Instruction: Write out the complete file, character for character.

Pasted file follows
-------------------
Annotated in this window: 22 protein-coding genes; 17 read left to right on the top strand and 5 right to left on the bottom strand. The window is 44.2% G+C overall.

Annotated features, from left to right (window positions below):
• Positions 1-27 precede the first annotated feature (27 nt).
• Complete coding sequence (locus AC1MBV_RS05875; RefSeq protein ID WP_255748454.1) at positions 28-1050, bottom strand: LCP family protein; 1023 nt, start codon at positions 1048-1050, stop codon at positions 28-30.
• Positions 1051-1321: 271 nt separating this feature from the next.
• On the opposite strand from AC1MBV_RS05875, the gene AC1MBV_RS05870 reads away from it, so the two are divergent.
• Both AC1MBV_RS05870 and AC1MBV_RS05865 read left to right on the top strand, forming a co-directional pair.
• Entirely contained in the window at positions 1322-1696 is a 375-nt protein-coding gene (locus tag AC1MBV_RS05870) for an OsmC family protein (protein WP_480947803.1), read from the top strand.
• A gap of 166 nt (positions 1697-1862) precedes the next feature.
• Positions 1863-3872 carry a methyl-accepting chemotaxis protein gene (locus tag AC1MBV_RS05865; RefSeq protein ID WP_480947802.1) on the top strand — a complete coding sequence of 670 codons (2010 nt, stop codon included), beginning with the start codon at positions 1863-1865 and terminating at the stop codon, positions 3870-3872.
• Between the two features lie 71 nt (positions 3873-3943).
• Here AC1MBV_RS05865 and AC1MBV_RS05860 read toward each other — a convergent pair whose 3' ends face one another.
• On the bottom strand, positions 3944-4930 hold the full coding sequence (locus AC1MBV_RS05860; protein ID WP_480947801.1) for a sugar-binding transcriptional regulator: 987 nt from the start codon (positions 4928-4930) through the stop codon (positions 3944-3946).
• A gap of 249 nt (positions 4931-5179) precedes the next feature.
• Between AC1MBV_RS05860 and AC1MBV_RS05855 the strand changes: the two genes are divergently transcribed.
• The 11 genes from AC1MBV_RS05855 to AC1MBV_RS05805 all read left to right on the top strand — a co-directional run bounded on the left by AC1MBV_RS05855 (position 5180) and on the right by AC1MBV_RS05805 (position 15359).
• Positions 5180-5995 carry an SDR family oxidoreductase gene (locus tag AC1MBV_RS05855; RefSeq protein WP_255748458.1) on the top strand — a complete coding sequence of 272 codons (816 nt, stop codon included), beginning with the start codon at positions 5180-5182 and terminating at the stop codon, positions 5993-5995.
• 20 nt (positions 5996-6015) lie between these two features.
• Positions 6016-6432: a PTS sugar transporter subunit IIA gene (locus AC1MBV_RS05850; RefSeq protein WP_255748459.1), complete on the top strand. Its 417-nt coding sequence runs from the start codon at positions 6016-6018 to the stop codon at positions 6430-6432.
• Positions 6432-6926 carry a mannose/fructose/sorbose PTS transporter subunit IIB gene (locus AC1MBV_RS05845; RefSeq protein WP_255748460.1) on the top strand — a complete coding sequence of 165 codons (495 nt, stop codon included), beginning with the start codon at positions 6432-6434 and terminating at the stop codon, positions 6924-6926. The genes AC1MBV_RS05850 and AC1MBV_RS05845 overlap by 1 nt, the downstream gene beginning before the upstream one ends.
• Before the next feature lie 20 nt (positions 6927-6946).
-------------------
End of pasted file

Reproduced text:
Annotated in this window: 22 protein-coding genes; 17 read left to right on the top strand and 5 right to left on the bottom strand. The window is 44.2% G+C overall.

Annotated features, from left to right (window positions below):
• Positions 1-27 precede the first annotated feature (27 nt).
• Complete coding sequence (locus AC1MBV_RS05875; RefSeq protein ID WP_255748454.1) at positions 28-1050, bottom strand: LCP family protein; 1023 nt, start codon at positions 1048-1050, stop codon at positions 28-30.
• Positions 1051-1321: 271 nt separating this feature from the next.
• On the opposite strand from AC1MBV_RS05875, the gene AC1MBV_RS05870 reads away from it, so the two are divergent.
• Both AC1MBV_RS05870 and AC1MBV_RS05865 read left to right on the top strand, forming a co-directional pair.
• Entirely contained in the window at positions 1322-1696 is a 375-nt protein-coding gene (locus tag AC1MBV_RS05870) for an OsmC family protein (protein WP_480947803.1), read from the top strand.
• A gap of 166 nt (positions 1697-1862) precedes the next feature.
• Positions 1863-3872 carry a methyl-accepting chemotaxis protein gene (locus tag AC1MBV_RS05865; RefSeq protein ID WP_480947802.1) on the top strand — a complete coding sequence of 670 codons (2010 nt, stop codon included), beginning with the start codon at positions 1863-1865 and terminating at the stop codon, positions 3870-3872.
• Between the two features lie 71 nt (positions 3873-3943).
• Here AC1MBV_RS05865 and AC1MBV_RS05860 read toward each other — a convergent pair whose 3' ends face one another.
• On the bottom strand, positions 3944-4930 hold the full coding sequence (locus AC1MBV_RS05860; protein ID WP_480947801.1) for a sugar-binding transcriptional regulator: 987 nt from the start codon (positions 4928-4930) through the stop codon (positions 3944-3946).
• A gap of 249 nt (positions 4931-5179) precedes the next feature.
• Between AC1MBV_RS05860 and AC1MBV_RS05855 the strand changes: the two genes are divergently transcribed.
• The 11 genes from AC1MBV_RS05855 to AC1MBV_RS05805 all read left to right on the top strand — a co-directional run bounded on the left by AC1MBV_RS05855 (position 5180) and on the right by AC1MBV_RS05805 (position 15359).
• Positions 5180-5995 carry an SDR family oxidoreductase gene (locus tag AC1MBV_RS05855; RefSeq protein WP_255748458.1) on the top strand — a complete coding sequence of 272 codons (816 nt, stop codon included), beginning with the start codon at positions 5180-5182 and terminating at the stop codon, positions 5993-5995.
• 20 nt (positions 5996-6015) lie between these two features.
• Positions 6016-6432: a PTS sugar transporter subunit IIA gene (locus AC1MBV_RS05850; RefSeq protein WP_255748459.1), complete on the top strand. Its 417-nt coding sequence runs from the start codon at positions 6016-6018 to the stop codon at positions 6430-6432.
• Positions 6432-6926 carry a mannose/fructose/sorbose PTS transporter subunit IIB gene (locus AC1MBV_RS05845; RefSeq protein WP_255748460.1) on the top strand — a complete coding sequence of 165 codons (495 nt, stop codon included), beginning with the start codon at positions 6432-6434 and terminating at the stop codon, positions 6924-6926. The genes AC1MBV_RS05850 and AC1MBV_RS05845 overlap by 1 nt, the downstream gene beginning before the upstream one ends.
• Before the next feature lie 20 nt (positions 6927-6946).